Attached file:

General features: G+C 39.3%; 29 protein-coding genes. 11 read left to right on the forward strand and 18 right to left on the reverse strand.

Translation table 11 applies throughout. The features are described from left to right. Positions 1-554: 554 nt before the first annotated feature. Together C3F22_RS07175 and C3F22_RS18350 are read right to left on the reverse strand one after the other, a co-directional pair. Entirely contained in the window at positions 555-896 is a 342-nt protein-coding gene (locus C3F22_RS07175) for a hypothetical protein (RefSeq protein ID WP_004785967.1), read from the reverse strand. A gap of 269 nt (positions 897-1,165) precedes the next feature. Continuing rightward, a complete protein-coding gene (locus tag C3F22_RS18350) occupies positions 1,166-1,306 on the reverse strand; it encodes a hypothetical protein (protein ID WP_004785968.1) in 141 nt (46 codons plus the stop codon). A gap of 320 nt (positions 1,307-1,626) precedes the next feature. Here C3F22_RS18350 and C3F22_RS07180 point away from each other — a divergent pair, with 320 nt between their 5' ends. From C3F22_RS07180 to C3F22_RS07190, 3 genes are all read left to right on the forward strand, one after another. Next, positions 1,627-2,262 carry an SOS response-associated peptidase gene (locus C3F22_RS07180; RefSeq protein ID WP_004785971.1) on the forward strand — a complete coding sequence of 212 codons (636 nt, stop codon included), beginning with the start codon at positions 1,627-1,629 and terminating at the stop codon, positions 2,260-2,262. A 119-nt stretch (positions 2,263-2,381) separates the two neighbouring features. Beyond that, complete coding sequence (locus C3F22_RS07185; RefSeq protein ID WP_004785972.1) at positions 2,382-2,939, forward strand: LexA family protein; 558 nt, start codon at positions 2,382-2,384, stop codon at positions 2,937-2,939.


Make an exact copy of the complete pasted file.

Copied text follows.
General features: G+C 39.3%; 29 protein-coding genes. 11 read left to right on the forward strand and 18 right to left on the reverse strand.

Translation table 11 applies throughout. The features are described from left to right. Positions 1-554: 554 nt before the first annotated feature. Together C3F22_RS07175 and C3F22_RS18350 are read right to left on the reverse strand one after the other, a co-directional pair. Entirely contained in the window at positions 555-896 is a 342-nt protein-coding gene (locus C3F22_RS07175) for a hypothetical protein (RefSeq protein ID WP_004785967.1), read from the reverse strand. A gap of 269 nt (positions 897-1,165) precedes the next feature. Continuing rightward, a complete protein-coding gene (locus tag C3F22_RS18350) occupies positions 1,166-1,306 on the reverse strand; it encodes a hypothetical protein (protein ID WP_004785968.1) in 141 nt (46 codons plus the stop codon). A gap of 320 nt (positions 1,307-1,626) precedes the next feature. Here C3F22_RS18350 and C3F22_RS07180 point away from each other — a divergent pair, with 320 nt between their 5' ends. From C3F22_RS07180 to C3F22_RS07190, 3 genes are all read left to right on the forward strand, one after another. Next, positions 1,627-2,262 carry an SOS response-associated peptidase gene (locus C3F22_RS07180; RefSeq protein ID WP_004785971.1) on the forward strand — a complete coding sequence of 212 codons (636 nt, stop codon included), beginning with the start codon at positions 1,627-1,629 and terminating at the stop codon, positions 2,260-2,262. A 119-nt stretch (positions 2,263-2,381) separates the two neighbouring features. Beyond that, complete coding sequence (locus C3F22_RS07185; RefSeq protein ID WP_004785972.1) at positions 2,382-2,939, forward strand: LexA family protein; 558 nt, start codon at positions 2,382-2,384, stop codon at positions 2,937-2,939.